It is a commonplace for children to be taller than their parents, but four generations ago this wasn’t the case. A recent study of soldiers around the age of 20 who enlisted in the army during World War I revealed an average height of five feet six inches (168cm). Today the average for young men is five feet ten inches (178cm).
A gain of four inches seems a lot. But it is not unique to Britain; similar gains have been found in a range of western countries even though the timing differs. Over a slightly earlier period the Danes and the Spanish grew by about five inches while the French, the Italians and the Swedes grew by around four inches.
Yet in the longer span of history this is quite unprecedented. Economic historians have uncovered evidence on heights all the way back to the middle ages in order to chart what they call the biological standard of living. Across the generations there were ups and downs in height, but there is nothing like the four-inch gain of the past century.
If adult height reflects nutrition during childhood then we have a sensitive indicator of living standards. The 20th century saw dramatic improvements in diet. The quantity of food intake increased and its quality improved, as incomes rose faster than ever before. But in some countries economic historians have found that during the early stages of industrialisation average heights fell at the same time as income per capita increased. The most debated case is the US in the three decades before the civil war – this has become known as the “antebellum puzzle”. So income and height don’t always move in lockstep. But, as in earlier times, the correlation between trends in height and income is far from perfect.
Something else is at work: exposure to infection. Repeated infection during infancy and childhood slows growth as nutrition intake declines or is used by the body to fight disease. Predominant among these illnesses are respiratory infections, notably pneumonia and bronchitis, and gastro-intestinal infections, especially diarrhoea and dysentery.
The key factor here is the urban environment. Sanitary reforms improved the quality of water supply and the disposal and treatment of sewage. In urban districts horses disappeared from the streets and pigs from backyards. Equally important was the reduction in overcrowding and improvement in the quality of housing, as the slums were gradually cleared.
How do we know this? Our World War I servicemen hold some important clues. Those that grew up in localities with high infant mortality (a clear marker of the disease environment) tended to be shorter as adults. And we can confirm that the disease environment was worse the more households were overcrowded and the more industrial the district. In the heaviest industrial areas the servicemen were shorter by an inch. This effect would have faded as heavy industry declined and what remained became less toxic.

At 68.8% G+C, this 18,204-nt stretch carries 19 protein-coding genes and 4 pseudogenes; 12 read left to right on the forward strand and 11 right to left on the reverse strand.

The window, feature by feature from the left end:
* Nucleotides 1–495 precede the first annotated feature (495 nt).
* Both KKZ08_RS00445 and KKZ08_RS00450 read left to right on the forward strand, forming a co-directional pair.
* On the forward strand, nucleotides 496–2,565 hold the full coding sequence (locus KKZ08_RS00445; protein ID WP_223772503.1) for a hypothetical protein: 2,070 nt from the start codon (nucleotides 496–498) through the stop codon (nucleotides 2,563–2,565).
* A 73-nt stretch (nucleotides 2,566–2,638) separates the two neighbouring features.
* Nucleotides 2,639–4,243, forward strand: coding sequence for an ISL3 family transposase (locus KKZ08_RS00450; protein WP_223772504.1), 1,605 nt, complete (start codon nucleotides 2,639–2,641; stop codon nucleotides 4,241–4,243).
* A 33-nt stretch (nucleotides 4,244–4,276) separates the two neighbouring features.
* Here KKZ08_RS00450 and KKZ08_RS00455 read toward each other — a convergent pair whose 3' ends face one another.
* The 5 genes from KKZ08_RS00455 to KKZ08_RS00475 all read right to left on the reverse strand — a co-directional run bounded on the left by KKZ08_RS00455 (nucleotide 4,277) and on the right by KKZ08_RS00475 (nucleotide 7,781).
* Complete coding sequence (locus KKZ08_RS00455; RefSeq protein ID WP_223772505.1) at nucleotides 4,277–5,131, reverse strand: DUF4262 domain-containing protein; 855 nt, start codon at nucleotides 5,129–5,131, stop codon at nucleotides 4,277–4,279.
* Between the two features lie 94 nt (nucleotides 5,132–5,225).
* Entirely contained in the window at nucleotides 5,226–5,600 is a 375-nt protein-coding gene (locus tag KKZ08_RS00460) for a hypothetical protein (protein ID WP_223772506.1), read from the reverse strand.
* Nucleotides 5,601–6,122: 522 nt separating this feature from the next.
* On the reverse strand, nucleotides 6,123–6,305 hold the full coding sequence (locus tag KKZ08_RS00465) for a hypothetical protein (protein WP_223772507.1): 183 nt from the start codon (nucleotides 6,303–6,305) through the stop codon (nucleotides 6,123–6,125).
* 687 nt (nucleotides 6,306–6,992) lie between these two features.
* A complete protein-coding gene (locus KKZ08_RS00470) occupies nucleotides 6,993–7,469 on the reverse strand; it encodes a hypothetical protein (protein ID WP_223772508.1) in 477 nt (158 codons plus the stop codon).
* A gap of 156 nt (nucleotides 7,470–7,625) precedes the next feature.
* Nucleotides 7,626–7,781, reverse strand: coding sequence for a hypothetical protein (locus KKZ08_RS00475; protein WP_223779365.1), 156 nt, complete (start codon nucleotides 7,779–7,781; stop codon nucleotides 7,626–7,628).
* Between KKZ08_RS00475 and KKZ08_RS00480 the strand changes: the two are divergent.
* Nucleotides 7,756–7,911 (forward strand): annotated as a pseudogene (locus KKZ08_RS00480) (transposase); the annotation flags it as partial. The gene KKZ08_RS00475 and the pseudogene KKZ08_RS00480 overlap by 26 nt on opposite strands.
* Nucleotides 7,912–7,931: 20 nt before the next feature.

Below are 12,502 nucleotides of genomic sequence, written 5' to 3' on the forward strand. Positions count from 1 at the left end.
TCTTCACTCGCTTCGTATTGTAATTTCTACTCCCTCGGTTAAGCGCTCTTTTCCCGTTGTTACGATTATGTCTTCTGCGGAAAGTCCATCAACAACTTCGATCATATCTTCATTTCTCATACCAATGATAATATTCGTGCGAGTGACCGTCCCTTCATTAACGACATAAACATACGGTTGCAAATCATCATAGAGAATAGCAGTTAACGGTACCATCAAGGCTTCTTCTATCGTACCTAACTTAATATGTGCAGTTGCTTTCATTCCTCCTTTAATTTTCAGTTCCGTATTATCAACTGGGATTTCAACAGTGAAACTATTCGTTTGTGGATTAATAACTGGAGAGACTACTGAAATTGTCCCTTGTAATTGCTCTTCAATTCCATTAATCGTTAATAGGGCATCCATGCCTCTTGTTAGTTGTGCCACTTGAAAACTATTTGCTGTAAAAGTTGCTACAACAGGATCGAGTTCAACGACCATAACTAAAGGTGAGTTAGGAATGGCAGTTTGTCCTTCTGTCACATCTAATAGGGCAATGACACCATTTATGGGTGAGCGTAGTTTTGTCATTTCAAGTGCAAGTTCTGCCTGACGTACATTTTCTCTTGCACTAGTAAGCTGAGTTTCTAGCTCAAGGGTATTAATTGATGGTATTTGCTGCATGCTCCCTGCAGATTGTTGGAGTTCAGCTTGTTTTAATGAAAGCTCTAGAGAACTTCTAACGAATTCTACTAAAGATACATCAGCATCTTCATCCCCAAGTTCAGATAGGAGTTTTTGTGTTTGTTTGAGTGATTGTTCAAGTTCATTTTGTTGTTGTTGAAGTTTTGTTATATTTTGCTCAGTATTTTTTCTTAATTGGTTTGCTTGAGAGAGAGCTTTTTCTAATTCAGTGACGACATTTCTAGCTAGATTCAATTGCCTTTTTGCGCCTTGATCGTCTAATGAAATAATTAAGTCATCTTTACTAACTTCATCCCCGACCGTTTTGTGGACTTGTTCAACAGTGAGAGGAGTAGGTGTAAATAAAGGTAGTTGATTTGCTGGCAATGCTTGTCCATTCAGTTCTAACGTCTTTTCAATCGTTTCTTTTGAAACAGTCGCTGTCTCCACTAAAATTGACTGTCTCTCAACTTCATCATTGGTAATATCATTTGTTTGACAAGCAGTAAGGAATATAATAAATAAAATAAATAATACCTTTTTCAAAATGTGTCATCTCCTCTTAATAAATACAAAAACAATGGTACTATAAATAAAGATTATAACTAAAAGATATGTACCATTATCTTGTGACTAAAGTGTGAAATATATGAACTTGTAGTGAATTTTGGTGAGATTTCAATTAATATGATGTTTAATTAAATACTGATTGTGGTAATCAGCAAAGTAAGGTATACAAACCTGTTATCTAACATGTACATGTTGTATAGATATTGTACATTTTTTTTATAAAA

By tracing their families in the 1901 census we can also see the household circumstances of the servicemen when they were growing up. This reveals that those from middle class families were taller and those with more siblings were shorter. The latter reflects a trade-off between the quantity of children and their average quality in terms of health. This too was a source of height gain, as average family size fell from five in Victorian times to just two by the 1930s.
Did medical improvements also play a part? There is less hard evidence for this but access to better medical treatments, and to medical services for children, expanded only modestly until after World War II. Yet basic knowledge about nutrition and hygiene did percolate down the hierarchy of class and income. One hint of this – given that higher socioeconomic classes tend to have more education – is that in areas where parents (particularly mothers) were more educated the servicemen were taller.
Over the 20th century dramatic advances in education combined with smaller families meant significant improvements in the nurturing of children. These influences are hard to identify precisely, but they probably contributed more to increases in height, health and longevity than was previously believed.
Tim Hatton does not work for, consult to, own shares in or receive funding from any company or organisation that would benefit from this article, and has no relevant affiliations.
This article was originally published on The Conversation. Read the original article. Follow all of the Expert Voices issues and debates — and become part of the discussion — on Facebook, Twitter and Google +. The views expressed are those of the author and do not necessarily reflect the views of the publisher. This version of the article was originally published on Live Science.